This article was originally published in the Hill Times on April 15, 2019.
To most, terms like “blockchain” and “open data” are likely only buzzwords reserved for Silicon Valley and cryptocurrency. But to the millions of Canadians living in and around the Lake Winnipeg watershed, these words will change how decisions are made.
While Lake Winnipeg is only the sixth largest freshwater lake in Canada, its basin is home to seven million people spread across four Canadian provinces and four American states.
The Lake Winnipeg Basin exemplifies a fundamental question facing Canadian water governance today: how can Canadian communities make effective, evidence-based decisions regarding our freshwater when our watersheds are so geographically diverse and span multiple jurisdictions?
Here’s where buzzwords become action. What if innovative blockchain technology could be used to manage and help solve some of our country’s most complex freshwater issues?
Until recently, there has not been a central data hub for information on the health of local watersheds that is accessible to the public, researchers or governments alike. Organizations have done their own monitoring and research while governments have done theirs. Too often data is being managed in ways that make collaboration difficult and expensive.
Canadians, meanwhile, often don’t see the results. But this can change.
The Gordon Foundation, in collaboration with our partners, has developed an online open data platform, DataStream, to bring information about local rivers, lakes and wetlands together in one place so that anyone, anywhere can get a clearer picture of freshwater health. This open access data provides a solid foundation for informed decisions and policy. Users can access, store and share full water quality datasets collected across thousands of monitoring sites in hub regions across Canada — all through this powerful platform.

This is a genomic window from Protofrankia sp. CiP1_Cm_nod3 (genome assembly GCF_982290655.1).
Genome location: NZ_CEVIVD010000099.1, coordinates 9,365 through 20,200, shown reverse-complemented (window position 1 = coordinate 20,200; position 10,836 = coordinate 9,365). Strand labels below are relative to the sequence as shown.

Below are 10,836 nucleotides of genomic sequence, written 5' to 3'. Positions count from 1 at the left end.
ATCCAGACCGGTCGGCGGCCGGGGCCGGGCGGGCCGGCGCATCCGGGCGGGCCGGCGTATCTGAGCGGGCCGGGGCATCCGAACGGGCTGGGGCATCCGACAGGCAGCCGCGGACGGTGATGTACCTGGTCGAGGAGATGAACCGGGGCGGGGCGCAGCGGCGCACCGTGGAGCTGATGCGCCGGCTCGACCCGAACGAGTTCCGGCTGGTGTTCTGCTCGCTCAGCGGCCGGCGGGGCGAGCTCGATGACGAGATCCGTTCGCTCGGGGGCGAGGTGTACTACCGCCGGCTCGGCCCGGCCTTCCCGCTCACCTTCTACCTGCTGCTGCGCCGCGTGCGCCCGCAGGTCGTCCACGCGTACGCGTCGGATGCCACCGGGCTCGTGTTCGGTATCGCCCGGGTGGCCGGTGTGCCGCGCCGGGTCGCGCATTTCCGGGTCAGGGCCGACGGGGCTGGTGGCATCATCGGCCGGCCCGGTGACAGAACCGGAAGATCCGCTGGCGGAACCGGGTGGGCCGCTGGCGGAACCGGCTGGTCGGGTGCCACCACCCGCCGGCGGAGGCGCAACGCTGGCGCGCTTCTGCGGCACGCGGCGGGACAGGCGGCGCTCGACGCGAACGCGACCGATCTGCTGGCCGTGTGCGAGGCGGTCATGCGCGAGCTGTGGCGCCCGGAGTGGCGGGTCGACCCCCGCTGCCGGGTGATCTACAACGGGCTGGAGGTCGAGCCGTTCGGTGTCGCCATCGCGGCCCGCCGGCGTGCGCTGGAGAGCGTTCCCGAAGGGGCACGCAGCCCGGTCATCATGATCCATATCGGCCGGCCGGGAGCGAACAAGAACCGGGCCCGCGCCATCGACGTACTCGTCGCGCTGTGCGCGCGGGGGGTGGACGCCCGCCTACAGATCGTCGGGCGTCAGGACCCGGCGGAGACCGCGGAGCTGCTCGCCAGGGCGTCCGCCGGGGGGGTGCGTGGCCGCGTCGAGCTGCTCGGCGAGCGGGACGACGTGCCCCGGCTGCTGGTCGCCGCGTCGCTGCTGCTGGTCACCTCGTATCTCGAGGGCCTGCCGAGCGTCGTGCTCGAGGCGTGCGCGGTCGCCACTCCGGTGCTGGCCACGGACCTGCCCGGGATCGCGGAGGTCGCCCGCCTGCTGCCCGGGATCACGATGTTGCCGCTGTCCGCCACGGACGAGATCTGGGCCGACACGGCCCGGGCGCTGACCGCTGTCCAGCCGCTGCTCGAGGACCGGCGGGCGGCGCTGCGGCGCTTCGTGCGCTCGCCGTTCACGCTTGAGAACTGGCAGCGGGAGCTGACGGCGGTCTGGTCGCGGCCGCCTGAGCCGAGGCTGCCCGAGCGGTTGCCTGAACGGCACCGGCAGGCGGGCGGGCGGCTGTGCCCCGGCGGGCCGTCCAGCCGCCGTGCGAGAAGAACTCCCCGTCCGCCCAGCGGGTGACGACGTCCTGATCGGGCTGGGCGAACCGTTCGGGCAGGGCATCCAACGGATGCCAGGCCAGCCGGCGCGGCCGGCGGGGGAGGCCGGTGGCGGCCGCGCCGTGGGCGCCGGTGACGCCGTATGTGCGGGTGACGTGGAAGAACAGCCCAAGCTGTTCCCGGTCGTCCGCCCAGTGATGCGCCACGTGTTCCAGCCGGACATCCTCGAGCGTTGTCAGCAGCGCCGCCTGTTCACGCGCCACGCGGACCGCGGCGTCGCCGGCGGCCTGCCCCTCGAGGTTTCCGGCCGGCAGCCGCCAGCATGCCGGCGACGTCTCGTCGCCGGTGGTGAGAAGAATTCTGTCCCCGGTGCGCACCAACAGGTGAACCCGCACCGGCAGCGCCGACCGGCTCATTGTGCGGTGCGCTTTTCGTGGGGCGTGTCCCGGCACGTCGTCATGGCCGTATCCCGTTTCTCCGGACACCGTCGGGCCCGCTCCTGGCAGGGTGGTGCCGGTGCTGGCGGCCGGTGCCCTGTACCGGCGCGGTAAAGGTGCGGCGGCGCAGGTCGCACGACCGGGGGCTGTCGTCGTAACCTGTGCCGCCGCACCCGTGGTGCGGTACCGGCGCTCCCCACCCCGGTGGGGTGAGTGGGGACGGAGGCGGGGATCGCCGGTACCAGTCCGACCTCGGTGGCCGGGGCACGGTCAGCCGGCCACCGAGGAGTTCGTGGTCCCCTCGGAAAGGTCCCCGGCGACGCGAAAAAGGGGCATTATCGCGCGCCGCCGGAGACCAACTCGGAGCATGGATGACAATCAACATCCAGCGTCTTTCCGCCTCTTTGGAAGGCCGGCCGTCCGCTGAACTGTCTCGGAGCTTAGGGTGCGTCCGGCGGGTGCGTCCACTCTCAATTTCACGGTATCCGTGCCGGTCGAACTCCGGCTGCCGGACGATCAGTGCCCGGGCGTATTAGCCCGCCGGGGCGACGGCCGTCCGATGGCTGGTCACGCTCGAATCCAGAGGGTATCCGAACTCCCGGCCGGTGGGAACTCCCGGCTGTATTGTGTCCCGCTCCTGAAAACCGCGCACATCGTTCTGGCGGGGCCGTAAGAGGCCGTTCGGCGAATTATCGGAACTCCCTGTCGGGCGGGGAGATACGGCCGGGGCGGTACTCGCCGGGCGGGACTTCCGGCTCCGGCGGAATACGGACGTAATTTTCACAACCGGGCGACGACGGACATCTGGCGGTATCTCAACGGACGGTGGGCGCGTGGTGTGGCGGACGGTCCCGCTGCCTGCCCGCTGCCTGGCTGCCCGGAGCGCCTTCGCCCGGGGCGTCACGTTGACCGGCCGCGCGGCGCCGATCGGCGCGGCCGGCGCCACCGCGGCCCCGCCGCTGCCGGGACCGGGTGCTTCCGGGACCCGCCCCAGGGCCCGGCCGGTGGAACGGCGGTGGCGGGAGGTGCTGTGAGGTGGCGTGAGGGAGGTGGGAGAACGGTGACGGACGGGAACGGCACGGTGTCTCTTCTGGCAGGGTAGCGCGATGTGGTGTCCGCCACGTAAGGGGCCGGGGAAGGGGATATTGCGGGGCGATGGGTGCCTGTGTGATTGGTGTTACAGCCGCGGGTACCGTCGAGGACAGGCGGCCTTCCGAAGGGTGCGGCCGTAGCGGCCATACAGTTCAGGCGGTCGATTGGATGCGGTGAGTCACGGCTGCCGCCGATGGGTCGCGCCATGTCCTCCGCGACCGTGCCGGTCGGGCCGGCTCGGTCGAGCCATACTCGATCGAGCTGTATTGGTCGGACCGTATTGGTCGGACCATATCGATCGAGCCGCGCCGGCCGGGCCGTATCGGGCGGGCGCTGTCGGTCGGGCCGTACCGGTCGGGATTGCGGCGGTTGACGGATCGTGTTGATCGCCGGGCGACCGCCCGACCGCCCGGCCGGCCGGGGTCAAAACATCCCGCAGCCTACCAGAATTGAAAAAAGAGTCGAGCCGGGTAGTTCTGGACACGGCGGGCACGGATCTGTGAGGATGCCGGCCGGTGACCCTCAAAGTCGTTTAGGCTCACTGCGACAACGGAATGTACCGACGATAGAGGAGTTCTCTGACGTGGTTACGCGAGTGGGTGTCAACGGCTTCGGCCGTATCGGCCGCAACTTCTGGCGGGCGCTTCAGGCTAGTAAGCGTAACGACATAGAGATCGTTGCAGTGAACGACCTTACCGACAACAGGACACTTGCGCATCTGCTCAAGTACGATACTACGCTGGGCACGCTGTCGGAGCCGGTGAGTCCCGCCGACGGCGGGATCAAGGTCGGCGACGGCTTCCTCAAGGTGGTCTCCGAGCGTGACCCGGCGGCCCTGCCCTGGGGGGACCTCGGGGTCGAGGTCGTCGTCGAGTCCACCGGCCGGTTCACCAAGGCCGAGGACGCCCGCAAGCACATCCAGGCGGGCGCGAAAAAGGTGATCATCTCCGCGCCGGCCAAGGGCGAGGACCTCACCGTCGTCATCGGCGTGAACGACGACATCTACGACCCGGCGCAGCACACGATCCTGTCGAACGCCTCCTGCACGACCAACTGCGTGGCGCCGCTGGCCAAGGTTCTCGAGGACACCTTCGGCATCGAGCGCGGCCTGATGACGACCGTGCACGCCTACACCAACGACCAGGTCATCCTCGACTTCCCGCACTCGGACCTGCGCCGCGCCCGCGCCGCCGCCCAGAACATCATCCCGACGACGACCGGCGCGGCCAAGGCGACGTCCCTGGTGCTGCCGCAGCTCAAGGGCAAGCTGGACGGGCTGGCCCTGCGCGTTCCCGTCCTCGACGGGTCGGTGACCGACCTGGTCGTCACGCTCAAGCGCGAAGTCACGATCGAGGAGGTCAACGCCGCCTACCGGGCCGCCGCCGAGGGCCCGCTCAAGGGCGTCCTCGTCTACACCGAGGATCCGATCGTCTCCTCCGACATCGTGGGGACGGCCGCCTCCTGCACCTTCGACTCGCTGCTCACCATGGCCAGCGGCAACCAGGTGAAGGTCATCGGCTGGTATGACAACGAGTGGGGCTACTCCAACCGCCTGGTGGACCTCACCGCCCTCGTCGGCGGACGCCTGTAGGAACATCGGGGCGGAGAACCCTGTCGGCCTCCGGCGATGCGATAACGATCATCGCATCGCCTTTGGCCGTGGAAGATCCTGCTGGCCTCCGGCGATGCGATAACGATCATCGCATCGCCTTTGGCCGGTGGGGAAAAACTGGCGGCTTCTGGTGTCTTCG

We began in the Mackenzie Basin in partnership with the Government of Northwest Territories. This success led to the launch of Atlantic DataStream in 2018, with the Atlantic Water Network. Our third hub since launching in 2016 came online last week: Lake Winnipeg DataStream, which is being rolled out regionally in collaboration with the Lake Winnipeg Foundation.
Leveraging blockchain technology, DataStream provides a level of security and transparency that does not exist in any other known system for managing water data in Canada. A “digital fingerprint” allows users to independently track and verify any changes to datasets over time and gives assurances that data is authentic. Fifty organizations have made their data openly accessible and more importantly, this includes actors from the grassroots to the provincial and federal levels. Our mission is to promote knowledge sharing across watersheds and advance collaborative decision-making, so our waters remain healthy for generations to come.
Today, DataStream is much more than a piece of technology. It is a comprehensive initiative with a passionate following of water champions across Canada who are looking to translate data into action.
As the report, A Snapshot of Community Based Water Monitoring in Canada, notes, initiatives like DataStream “are filling information gaps” while “following scientifically-rigorous protocols, having their data analyzed by professional scientists, and addressing a diversity of community concerns relating to the health of freshwater resources.” DataStream is a game changer.
For First Nations like Mikisew Cree First Nation interested in how water quality changes across jurisdictional boundaries, Mackenzie DataStream greatly reduces the upfront costs of tracking down and standardizing datasets. Meanwhile in Atlantic Canada, a network of highly active water monitoring organizations now have the data infrastructure needed to compare notes, align efforts and effectively collaborate across watersheds. The data can also be used in a number of ways when it comes to assessing new infrastructure projects big and small. These are just a few examples that open a world of possibilities and puts power in the hands of the (water) people. With the launch of Lake Winnipeg DataStream we can’t wait to see how this helps activate the data being collected in this Basin.
DataStream is addressing a large need in the management of freshwater data that The Gordon Foundation is proud to play a lead role on at the national level. Thousands of Canadians already use DataStream, which now contains more than one million unique observations. Given where we were as a country on the management of water health data only two years ago, we’ve come a long way. With blockchain technology and community-based partners, we’ll ensure that the innovative disruptions that make our country better don’t only apply to programmers in Silicon Valley.
Carolyn DuBois is director, Water Program at the Gordon Foundation where she works with partners across sectors in Canada’s North.